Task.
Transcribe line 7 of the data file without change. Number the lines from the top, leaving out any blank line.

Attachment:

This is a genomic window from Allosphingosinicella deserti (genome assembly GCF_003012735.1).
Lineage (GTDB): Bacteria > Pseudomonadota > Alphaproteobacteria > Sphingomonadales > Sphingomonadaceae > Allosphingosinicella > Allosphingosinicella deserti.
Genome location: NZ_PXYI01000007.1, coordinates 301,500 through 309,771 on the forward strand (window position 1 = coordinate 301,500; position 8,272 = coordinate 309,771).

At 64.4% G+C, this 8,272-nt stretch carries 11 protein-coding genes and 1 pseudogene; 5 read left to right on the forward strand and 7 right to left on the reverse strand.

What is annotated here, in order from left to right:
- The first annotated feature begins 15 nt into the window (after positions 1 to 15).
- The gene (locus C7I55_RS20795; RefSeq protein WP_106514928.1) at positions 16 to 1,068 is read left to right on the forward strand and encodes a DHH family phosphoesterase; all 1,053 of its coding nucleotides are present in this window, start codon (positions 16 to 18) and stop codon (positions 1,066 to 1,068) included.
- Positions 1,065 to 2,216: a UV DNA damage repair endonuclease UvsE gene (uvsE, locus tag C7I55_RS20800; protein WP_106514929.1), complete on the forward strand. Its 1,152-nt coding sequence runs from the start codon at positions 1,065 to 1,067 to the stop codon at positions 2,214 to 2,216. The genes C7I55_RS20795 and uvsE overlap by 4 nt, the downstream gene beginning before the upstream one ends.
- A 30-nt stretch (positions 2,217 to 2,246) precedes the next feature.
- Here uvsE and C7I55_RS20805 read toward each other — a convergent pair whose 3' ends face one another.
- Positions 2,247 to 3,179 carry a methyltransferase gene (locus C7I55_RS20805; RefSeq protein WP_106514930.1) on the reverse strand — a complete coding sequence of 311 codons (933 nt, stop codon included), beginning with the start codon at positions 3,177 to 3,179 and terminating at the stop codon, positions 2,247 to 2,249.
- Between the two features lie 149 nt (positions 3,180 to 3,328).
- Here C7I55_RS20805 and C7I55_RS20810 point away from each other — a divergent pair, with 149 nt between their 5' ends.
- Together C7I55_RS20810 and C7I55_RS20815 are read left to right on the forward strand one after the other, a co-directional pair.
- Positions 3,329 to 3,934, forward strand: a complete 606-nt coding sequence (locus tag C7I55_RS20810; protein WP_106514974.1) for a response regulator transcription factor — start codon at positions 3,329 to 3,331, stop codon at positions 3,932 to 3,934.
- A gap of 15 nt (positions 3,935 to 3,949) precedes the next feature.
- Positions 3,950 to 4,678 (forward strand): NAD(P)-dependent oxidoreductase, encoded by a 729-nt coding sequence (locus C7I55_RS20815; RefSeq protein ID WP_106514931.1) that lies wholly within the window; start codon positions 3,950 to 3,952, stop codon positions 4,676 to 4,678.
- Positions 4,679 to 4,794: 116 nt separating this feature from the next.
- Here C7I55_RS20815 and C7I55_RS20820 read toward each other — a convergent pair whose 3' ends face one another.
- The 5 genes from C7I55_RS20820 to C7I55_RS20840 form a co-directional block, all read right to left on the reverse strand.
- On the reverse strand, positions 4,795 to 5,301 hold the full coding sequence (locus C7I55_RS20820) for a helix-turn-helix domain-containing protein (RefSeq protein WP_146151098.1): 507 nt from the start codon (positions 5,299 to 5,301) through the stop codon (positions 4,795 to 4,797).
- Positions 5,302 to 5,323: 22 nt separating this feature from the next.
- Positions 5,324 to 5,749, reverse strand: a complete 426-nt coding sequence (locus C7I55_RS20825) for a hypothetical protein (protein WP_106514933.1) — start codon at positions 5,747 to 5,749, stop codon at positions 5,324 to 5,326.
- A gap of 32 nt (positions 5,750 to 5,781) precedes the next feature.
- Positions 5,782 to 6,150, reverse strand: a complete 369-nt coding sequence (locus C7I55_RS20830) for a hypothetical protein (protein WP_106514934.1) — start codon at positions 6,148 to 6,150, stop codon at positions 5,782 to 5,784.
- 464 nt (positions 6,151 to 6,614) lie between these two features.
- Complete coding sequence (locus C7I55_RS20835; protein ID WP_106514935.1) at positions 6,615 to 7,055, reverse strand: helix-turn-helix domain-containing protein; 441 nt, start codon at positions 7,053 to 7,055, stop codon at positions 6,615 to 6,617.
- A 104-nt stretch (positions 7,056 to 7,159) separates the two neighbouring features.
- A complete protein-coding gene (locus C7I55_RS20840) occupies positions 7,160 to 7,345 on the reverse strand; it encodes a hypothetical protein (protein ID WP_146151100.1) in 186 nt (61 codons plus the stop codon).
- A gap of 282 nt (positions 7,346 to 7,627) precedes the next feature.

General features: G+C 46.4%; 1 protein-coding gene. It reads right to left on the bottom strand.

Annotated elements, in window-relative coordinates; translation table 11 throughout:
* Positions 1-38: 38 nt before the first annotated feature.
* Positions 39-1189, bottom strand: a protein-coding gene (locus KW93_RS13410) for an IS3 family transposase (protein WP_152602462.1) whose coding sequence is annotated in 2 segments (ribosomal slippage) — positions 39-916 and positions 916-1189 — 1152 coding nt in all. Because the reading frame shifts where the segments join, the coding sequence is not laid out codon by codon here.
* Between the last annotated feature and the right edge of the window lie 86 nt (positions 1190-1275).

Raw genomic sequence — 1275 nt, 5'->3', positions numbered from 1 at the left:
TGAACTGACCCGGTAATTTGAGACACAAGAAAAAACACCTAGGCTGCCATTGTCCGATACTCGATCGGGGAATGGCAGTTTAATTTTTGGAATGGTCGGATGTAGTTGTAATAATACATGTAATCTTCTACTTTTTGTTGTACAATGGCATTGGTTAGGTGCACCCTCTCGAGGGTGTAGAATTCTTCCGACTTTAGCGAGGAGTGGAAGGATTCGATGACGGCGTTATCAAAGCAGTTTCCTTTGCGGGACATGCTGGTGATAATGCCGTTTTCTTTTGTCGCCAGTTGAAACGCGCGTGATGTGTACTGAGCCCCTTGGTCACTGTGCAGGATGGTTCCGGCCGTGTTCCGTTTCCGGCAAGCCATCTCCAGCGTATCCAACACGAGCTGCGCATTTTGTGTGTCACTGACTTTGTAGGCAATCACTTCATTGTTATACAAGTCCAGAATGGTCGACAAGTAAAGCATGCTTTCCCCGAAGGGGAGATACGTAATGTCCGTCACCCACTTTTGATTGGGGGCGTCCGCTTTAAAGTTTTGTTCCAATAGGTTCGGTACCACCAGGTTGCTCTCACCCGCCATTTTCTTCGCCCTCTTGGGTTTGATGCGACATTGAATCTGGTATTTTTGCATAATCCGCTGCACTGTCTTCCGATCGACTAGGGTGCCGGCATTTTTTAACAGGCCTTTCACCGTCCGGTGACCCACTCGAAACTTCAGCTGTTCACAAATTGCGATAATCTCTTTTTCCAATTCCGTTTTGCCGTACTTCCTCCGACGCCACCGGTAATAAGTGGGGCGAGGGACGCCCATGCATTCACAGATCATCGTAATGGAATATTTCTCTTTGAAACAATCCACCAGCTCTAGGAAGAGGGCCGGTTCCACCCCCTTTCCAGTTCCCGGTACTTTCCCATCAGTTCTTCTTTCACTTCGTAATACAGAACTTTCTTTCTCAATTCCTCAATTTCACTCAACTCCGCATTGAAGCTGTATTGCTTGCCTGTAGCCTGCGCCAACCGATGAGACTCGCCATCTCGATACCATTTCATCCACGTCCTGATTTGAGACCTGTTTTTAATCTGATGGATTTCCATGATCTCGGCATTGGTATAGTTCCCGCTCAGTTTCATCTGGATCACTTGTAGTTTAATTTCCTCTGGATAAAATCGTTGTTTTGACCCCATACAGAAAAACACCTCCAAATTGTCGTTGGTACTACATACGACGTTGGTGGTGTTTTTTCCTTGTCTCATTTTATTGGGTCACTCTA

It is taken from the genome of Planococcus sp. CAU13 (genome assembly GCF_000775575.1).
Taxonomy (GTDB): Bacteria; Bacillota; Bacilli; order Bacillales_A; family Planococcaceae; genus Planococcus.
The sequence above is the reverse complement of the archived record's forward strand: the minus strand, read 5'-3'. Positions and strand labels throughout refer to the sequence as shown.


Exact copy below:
- The gene (locus C7I55_RS20795; RefSeq protein WP_106514928.1) at positions 16 to 1,068 is read left to right on the forward strand and encodes a DHH family phosphoesterase; all 1,053 of its coding nucleotides are present in this window, start codon (positions 16 to 18) and stop codon (positions 1,066 to 1,068) included.